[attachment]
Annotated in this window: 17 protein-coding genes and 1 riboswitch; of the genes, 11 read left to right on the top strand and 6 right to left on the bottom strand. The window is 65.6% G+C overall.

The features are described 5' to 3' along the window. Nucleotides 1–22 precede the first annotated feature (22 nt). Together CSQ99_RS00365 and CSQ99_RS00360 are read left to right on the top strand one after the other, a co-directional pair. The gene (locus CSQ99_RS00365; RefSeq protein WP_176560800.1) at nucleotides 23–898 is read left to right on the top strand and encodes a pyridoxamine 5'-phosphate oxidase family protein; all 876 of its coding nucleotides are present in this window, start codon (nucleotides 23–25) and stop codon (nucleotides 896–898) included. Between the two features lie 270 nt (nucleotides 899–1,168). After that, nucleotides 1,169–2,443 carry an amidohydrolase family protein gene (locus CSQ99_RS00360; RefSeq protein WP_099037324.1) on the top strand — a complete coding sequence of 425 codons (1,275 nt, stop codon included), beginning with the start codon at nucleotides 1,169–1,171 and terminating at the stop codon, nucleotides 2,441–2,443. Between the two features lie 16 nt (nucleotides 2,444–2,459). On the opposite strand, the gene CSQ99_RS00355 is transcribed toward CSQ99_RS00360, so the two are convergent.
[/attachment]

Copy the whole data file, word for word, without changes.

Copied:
Annotated in this window: 17 protein-coding genes and 1 riboswitch; of the genes, 11 read left to right on the top strand and 6 right to left on the bottom strand. The window is 65.6% G+C overall.

The features are described 5' to 3' along the window. Nucleotides 1–22 precede the first annotated feature (22 nt). Together CSQ99_RS00365 and CSQ99_RS00360 are read left to right on the top strand one after the other, a co-directional pair. The gene (locus CSQ99_RS00365; RefSeq protein WP_176560800.1) at nucleotides 23–898 is read left to right on the top strand and encodes a pyridoxamine 5'-phosphate oxidase family protein; all 876 of its coding nucleotides are present in this window, start codon (nucleotides 23–25) and stop codon (nucleotides 896–898) included. Between the two features lie 270 nt (nucleotides 899–1,168). After that, nucleotides 1,169–2,443 carry an amidohydrolase family protein gene (locus CSQ99_RS00360; RefSeq protein WP_099037324.1) on the top strand — a complete coding sequence of 425 codons (1,275 nt, stop codon included), beginning with the start codon at nucleotides 1,169–1,171 and terminating at the stop codon, nucleotides 2,441–2,443. Between the two features lie 16 nt (nucleotides 2,444–2,459). On the opposite strand, the gene CSQ99_RS00355 is transcribed toward CSQ99_RS00360, so the two are convergent.